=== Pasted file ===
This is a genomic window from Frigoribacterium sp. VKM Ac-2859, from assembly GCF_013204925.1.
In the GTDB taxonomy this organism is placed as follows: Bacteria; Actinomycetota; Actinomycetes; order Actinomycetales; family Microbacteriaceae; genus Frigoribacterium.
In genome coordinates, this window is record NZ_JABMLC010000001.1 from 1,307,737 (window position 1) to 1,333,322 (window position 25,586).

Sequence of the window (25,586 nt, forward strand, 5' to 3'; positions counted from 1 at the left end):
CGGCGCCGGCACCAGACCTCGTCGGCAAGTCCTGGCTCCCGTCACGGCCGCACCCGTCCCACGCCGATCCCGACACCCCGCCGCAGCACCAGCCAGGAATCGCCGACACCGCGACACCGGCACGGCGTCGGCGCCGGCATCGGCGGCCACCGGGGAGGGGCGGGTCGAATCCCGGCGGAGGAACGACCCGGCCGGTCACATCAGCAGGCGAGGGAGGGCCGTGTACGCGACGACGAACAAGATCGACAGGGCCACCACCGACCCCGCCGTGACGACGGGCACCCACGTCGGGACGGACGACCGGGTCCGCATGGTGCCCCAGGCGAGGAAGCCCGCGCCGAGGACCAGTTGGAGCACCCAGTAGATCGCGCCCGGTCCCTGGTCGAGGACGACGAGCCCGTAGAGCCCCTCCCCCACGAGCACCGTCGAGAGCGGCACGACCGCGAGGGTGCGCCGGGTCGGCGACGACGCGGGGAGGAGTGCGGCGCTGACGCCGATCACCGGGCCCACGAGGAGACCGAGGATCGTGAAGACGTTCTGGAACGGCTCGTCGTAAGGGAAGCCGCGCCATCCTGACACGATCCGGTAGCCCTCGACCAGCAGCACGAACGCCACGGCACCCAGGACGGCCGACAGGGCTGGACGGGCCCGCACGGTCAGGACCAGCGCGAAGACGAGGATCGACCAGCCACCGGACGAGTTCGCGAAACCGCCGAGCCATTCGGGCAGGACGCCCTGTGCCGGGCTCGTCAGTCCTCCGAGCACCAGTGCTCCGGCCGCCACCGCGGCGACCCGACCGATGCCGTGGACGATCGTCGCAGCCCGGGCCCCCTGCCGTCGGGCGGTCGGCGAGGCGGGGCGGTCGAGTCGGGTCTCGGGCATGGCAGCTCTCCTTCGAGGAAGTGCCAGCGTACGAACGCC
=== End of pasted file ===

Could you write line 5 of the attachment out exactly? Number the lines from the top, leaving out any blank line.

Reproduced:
CGGCGCCGGCACCAGACCTCGTCGGCAAGTCCTGGCTCCCGTCACGGCCGCACCCGTCCCACGCCGATCCCGACACCCCGCCGCAGCACCAGCCAGGAATCGCCGACACCGCGACACCGGCACGGCGTCGGCGCCGGCATCGGCGGCCACCGGGGAGGGGCGGGTCGAATCCCGGCGGAGGAACGACCCGGCCGGTCACATCAGCAGGCGAGGGAGGGCCGTGTACGCGACGACGAACAAGATCGACAGGGCCACCACCGACCCCGCCGTGACGACGGGCACCCACGTCGGGACGGACGACCGGGTCCGCATGGTGCCCCAGGCGAGGAAGCCCGCGCCGAGGACCAGTTGGAGCACCCAGTAGATCGCGCCCGGTCCCTGGTCGAGGACGACGAGCCCGTAGAGCCCCTCCCCCACGAGCACCGTCGAGAGCGGCACGACCGCGAGGGTGCGCCGGGTCGGCGACGACGCGGGGAGGAGTGCGGCGCTGACGCCGATCACCGGGCCCACGAGGAGACCGAGGATCGTGAAGACGTTCTGGAACGGCTCGTCGTAAGGGAAGCCGCGCCATCCTGACACGATCCGGTAGCCCTCGACCAGCAGCACGAACGCCACGGCACCCAGGACGGCCGACAGGGCTGGACGGGCCCGCACGGTCAGGACCAGCGCGAAGACGAGGATCGACCAGCCACCGGACGAGTTCGCGAAACCGCCGAGCCATTCGGGCAGGACGCCCTGTGCCGGGCTCGTCAGTCCTCCGAGCACCAGTGCTCCGGCCGCCACCGCGGCGACCCGACCGATGCCGTGGACGATCGTCGCAGCCCGGGCCCCCTGCCGTCGGGCGGTCGGCGAGGCGGGGCGGTCGAGTCGGGTCTCGGGCATGGCAGCTCTCCTTCGAGGAAGTGCCAGCGTACGAACGCC